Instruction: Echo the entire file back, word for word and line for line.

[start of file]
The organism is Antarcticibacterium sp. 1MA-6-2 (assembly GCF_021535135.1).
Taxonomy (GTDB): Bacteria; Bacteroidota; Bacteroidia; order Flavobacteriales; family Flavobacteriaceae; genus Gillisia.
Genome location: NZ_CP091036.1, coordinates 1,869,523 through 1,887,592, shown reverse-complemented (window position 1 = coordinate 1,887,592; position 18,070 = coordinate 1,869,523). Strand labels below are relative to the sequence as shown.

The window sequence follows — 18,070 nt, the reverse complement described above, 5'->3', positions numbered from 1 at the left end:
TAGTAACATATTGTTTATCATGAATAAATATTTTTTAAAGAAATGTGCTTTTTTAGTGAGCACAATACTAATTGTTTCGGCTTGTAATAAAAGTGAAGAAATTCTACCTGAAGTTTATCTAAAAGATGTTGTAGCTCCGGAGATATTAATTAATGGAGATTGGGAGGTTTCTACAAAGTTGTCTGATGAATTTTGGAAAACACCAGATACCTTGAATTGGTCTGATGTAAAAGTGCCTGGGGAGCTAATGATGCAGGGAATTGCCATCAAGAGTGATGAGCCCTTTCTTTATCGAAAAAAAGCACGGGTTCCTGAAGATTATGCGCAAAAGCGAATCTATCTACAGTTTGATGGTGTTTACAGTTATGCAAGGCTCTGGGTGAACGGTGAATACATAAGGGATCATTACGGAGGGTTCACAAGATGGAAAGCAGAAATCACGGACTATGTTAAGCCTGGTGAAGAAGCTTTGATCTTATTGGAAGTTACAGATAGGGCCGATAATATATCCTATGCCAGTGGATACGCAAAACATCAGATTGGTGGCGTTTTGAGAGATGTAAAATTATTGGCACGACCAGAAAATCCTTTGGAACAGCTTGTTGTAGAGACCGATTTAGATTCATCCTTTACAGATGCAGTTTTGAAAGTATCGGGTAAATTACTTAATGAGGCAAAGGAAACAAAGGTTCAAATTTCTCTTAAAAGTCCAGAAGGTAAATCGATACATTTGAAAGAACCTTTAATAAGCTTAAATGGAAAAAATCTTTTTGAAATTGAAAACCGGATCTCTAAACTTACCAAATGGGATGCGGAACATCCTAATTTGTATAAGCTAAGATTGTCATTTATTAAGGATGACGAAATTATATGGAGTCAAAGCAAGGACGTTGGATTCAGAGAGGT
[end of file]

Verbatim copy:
The organism is Antarcticibacterium sp. 1MA-6-2 (assembly GCF_021535135.1).
Taxonomy (GTDB): Bacteria; Bacteroidota; Bacteroidia; order Flavobacteriales; family Flavobacteriaceae; genus Gillisia.
Genome location: NZ_CP091036.1, coordinates 1,869,523 through 1,887,592, shown reverse-complemented (window position 1 = coordinate 1,887,592; position 18,070 = coordinate 1,869,523). Strand labels below are relative to the sequence as shown.

The window sequence follows — 18,070 nt, the reverse complement described above, 5'->3', positions numbered from 1 at the left end:
TAGTAACATATTGTTTATCATGAATAAATATTTTTTAAAGAAATGTGCTTTTTTAGTGAGCACAATACTAATTGTTTCGGCTTGTAATAAAAGTGAAGAAATTCTACCTGAAGTTTATCTAAAAGATGTTGTAGCTCCGGAGATATTAATTAATGGAGATTGGGAGGTTTCTACAAAGTTGTCTGATGAATTTTGGAAAACACCAGATACCTTGAATTGGTCTGATGTAAAAGTGCCTGGGGAGCTAATGATGCAGGGAATTGCCATCAAGAGTGATGAGCCCTTTCTTTATCGAAAAAAAGCACGGGTTCCTGAAGATTATGCGCAAAAGCGAATCTATCTACAGTTTGATGGTGTTTACAGTTATGCAAGGCTCTGGGTGAACGGTGAATACATAAGGGATCATTACGGAGGGTTCACAAGATGGAAAGCAGAAATCACGGACTATGTTAAGCCTGGTGAAGAAGCTTTGATCTTATTGGAAGTTACAGATAGGGCCGATAATATATCCTATGCCAGTGGATACGCAAAACATCAGATTGGTGGCGTTTTGAGAGATGTAAAATTATTGGCACGACCAGAAAATCCTTTGGAACAGCTTGTTGTAGAGACCGATTTAGATTCATCCTTTACAGATGCAGTTTTGAAAGTATCGGGTAAATTACTTAATGAGGCAAAGGAAACAAAGGTTCAAATTTCTCTTAAAAGTCCAGAAGGTAAATCGATACATTTGAAAGAACCTTTAATAAGCTTAAATGGAAAAAATCTTTTTGAAATTGAAAACCGGATCTCTAAACTTACCAAATGGGATGCGGAACATCCTAATTTGTATAAGCTAAGATTGTCATTTATTAAGGATGACGAAATTATATGGAGTCAAAGCAAGGACGTTGGATTCAGAGAGGT